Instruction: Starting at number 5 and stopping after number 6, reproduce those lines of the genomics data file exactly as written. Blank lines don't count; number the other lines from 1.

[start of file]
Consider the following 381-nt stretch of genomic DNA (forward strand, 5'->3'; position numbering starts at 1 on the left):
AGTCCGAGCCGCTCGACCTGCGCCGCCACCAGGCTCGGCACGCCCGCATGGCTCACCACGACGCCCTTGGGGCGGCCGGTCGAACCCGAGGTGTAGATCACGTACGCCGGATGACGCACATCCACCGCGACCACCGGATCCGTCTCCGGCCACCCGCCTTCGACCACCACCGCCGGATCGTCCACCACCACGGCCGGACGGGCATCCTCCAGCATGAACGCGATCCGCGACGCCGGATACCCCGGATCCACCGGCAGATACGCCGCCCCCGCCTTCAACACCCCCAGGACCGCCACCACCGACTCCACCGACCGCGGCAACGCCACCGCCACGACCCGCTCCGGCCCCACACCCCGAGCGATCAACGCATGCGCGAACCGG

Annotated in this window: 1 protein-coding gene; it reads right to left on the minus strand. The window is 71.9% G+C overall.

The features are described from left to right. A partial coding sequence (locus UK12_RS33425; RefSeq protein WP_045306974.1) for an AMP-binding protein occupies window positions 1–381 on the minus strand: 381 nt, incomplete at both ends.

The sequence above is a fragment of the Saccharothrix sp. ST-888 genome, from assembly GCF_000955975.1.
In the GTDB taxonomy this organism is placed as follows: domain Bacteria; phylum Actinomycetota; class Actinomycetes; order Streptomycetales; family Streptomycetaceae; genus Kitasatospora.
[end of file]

The sequence above is a fragment of the Saccharothrix sp. ST-888 genome, from assembly GCF_000955975.1.
In the GTDB taxonomy this organism is placed as follows: domain Bacteria; phylum Actinomycetota; class Actinomycetes; order Streptomycetales; family Streptomycetaceae; genus Kitasatospora.